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Handshake is not intended to replace ICANN’s root domain name system. It explains the mechanism design of the decentralized naming system Handshake from five dimensions: technology, society, and governance.
Written by: Ming Ng, Andrew Lee and Cassandra Shi, the latter two are the co-founders of Handshake and D1 Ventures respectively. Compilation: Perry Wang
The name plays a vital role in the perception of human existence and the relationship and interaction with all things in the world. The core of all interaction is the ability of each party to match the name with the specific thing or person it represents.
Names are an indispensable part of human experience, and one can even confidently question whether a certain thing or person has a name, whether he/she/ it really exists.
Correspondingly, names on the Internet are crucial to our online presence. Users, applications, or machines search for resources on the Internet through the name of the resource. This name not only needs to be understood by humans, but it also needs to be uniquely identified by machines among billions of potential destinations.
Matching names with final resources is the starting point for trillions of interactions that occur on the Internet every day. Therefore, in the three core layers of the Internet stack, namely naming (DNS), transmission (TCP/IP), and application (HTTP) Not surprisingly, naming is the initial starting point for these stacks .
Naming requires a unique source of truth, because the name in the namespace must be unique in the entire system. Therefore, an effective naming system can not only be a standard or a protocol, but must also meet all other requirements for running an Internet-scale namespace-including the enforcement of unique names, management of naming records, and extension to Internet access, while still ensuring any Anyone in the place can fully visit.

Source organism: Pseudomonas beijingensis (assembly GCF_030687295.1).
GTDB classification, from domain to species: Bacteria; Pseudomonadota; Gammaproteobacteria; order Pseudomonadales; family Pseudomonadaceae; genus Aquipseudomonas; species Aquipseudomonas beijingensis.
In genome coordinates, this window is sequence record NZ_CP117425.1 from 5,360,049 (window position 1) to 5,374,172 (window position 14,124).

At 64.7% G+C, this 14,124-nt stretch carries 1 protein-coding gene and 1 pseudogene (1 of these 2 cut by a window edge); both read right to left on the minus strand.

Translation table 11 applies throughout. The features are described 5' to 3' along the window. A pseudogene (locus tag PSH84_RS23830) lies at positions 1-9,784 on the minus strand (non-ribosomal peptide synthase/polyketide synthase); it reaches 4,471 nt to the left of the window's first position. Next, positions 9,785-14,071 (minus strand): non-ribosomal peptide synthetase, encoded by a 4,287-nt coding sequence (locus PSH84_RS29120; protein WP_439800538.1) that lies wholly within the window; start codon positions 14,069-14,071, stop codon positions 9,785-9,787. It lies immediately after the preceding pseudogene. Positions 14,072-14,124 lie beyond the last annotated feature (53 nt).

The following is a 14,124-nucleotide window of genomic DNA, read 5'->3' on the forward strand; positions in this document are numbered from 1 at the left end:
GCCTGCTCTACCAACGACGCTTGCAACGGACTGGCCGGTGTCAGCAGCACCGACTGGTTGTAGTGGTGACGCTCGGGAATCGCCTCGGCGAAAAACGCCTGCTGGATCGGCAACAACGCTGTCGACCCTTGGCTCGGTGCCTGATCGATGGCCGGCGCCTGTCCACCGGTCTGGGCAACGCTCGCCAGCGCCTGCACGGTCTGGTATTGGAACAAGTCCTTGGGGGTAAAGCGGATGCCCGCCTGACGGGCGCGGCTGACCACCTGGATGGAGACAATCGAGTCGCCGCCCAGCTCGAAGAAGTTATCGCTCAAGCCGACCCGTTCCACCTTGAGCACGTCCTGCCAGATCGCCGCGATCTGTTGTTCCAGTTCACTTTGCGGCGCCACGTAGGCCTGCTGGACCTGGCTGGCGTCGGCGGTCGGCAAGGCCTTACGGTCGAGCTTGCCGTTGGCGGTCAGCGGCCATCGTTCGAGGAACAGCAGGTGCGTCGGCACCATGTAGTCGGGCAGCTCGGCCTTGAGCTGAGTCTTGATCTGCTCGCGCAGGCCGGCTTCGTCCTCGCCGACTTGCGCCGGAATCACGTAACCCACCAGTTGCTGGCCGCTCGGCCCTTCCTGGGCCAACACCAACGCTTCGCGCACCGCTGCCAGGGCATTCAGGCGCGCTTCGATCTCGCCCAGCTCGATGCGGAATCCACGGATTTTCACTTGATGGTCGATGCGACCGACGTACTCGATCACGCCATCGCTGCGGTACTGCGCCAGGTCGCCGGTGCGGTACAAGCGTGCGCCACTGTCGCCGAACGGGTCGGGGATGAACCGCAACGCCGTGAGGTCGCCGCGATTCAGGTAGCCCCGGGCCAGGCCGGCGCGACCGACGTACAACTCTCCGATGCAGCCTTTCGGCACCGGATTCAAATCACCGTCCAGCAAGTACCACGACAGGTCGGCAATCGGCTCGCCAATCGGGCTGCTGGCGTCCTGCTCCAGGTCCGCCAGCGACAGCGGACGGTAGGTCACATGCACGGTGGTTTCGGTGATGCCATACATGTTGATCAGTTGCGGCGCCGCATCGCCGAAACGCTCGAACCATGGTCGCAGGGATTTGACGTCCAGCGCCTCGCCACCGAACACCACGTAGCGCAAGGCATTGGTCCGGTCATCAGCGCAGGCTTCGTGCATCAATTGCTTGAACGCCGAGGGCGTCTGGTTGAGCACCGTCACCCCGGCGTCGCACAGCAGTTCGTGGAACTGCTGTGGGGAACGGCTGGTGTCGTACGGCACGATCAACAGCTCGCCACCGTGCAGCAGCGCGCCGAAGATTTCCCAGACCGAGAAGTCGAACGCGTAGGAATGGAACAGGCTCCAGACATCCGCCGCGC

The current state of namespaces
The name is the most valuable asset on the Internet, but we don’t really own our own name. All key namespaces belong to centralized entities that control these namespaces and take control away from you. This is true for all important namespaces today—the ICANN namespace , Facebook, Twitter, and Google.
Therefore, your name on the Internet does not belong to you, but to the owner of these centralized namespaces. They can delete anyone with just one tap on the keyboard. If your name exists in a centralized namespace, then your effective right to exist belongs to others.
The centralized namespace also determines the viability of users. They also determine the user’s ability to search, match, and communicate with others. They unilaterally set up a framework to limit which protocols users can use, which use cases are allowed, and what information can be transmitted.
These centralized namespaces enforce the power of monopoly with almost no consequences, and also give them some of the most valuable attributes on the Internet today. Verisign, which operates multiple domain name registries, makes billions of dollars every year from the .com domain name system that it controls when its innovation is almost zero. ICANN relies on Carter, who is playing with it. If you are a foreign company, you can arbitrarily increase the price cap of all top-level domain TLDs. Facebook and Twitter have complete control over how users use their names/accounts, and can almost delete pages and user identities at will without giving any explanation.
We can see everywhere that relying on centralized entities poses a serious threat to existence and being discovered by others. The Internet should not have a king, but the ability to eliminate the existence of people and precisely control the way names are used makes the owners of these namespaces the de facto kings/rulers of the Internet.
The world needs decentralized namespaces
Of course, these centralized namespace owners control digital existence, block access, and enforce monopolistic economic models. This runs counter to the goal of decentralized networks, which promotes existence without centralized control or systems. The ability to innovate and create your own business model.